I guess Valsecchi will replace Raikkonen – the Quantum deal is not done, nor is the PDVSA deal, so Hulk and Maldo probably won’t take over. And why else is Valsecchi present at every single GP? To be a reserve driver that doesn’t drive when one of the drivers is injured?
Some more speculation: I’ve heard some people claiming this is just an excuse. Raikkonen didn’t want to drive because of the money, so the back problems are just a cover up story. Now, I don’t think this is true, but there is probably a small element of truth in it. My guess is Raikkonen just wanted out anyway, and the back problem thing provided the opportunity. I mean, if Webber can race with a fractured shoulder, than with a dose of pain killers Raikkonen could race as well? The difference imo is Webber wanted to drive because he wanted to win the championship, but Raikkonen doesn’t because there is nothing left to fight for and he is leaving the team after the next two races anyway. Thoughts?
Wouldn’t be too surprised were it true, nor would I blame him. I think he will have work done on his back, because back injuries often develop into chronic pain. He probably could race, but he is just human and being in pain can affect his performance and motivation. Same with Alonso for Austin, I once bruised several vertebrae and was ordered to take it easy for a couple of weeks, so I’d imagine he’ll be on watch from both FIA and Ferrari medics to prevent him from messing it up any further.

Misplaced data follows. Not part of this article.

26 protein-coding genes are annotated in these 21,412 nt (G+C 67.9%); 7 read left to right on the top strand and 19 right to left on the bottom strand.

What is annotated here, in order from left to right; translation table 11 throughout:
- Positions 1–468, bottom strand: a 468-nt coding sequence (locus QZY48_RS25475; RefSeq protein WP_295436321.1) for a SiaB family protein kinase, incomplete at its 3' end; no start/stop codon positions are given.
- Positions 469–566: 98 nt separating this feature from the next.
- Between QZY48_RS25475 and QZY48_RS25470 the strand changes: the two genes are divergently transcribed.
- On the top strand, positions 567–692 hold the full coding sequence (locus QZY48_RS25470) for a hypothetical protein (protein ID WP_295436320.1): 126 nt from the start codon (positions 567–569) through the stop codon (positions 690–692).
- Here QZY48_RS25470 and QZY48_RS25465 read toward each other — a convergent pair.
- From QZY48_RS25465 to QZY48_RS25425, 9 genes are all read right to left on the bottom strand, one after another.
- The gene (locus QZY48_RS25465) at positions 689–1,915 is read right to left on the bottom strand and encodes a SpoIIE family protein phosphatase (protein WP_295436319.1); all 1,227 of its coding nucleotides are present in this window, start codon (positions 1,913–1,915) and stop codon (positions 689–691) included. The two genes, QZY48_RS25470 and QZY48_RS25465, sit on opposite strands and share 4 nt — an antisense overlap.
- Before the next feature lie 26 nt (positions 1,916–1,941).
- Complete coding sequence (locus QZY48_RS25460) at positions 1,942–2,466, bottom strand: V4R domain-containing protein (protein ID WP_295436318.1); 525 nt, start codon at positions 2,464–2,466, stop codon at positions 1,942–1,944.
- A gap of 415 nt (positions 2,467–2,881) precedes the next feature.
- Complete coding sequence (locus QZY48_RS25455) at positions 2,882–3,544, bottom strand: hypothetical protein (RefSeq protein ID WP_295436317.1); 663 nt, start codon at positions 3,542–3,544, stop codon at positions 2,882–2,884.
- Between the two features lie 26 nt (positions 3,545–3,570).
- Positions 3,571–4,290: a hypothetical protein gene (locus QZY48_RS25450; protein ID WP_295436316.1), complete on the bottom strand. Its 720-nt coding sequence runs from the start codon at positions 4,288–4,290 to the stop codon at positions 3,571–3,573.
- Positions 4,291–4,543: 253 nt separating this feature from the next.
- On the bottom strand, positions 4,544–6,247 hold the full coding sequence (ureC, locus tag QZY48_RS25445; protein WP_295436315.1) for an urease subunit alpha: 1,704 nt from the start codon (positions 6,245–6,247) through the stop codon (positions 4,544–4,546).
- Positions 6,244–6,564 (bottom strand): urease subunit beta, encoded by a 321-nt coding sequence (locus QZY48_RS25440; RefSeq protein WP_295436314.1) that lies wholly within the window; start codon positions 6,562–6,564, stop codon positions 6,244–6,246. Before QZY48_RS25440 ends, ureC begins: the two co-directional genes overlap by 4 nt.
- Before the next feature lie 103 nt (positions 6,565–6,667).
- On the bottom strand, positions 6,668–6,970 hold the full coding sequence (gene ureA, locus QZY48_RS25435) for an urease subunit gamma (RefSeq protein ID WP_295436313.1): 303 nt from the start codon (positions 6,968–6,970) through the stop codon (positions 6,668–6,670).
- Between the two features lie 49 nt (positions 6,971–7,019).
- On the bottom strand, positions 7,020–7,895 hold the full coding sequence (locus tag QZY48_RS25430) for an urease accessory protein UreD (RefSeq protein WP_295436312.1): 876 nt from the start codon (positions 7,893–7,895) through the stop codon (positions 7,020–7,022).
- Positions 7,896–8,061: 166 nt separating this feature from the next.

Of course, he could have waited 3 weeks, which probably wouldn’t endanger his pre-season work for 2014 a lot more than the surgery does now. But not being paid or motivated are pretty good reasons to speed up a surgery.
Why doesn’t an F1 PR department try telling the truth, just for once? This is beginning to sound like Juan Pablo Montoya’s motorcycling tennis injury. And the timing seems odd, after all the shenanigans in India, but why would Raikkonen bother going all the way there (and Korea) with no intention of racing?
Delighted for Valsecchi as he gets a potentially winning car, but F1’s in a bad way if it takes an injury for a talented champion to get his chance.
Hülkenberg will probably go just as well in a Sauber in the last two races (watch out for him if it rains in Brazil!) without the upheaval of changing teams. Unless Valsecchi does something sensational, I still hope he’s their long-term choice.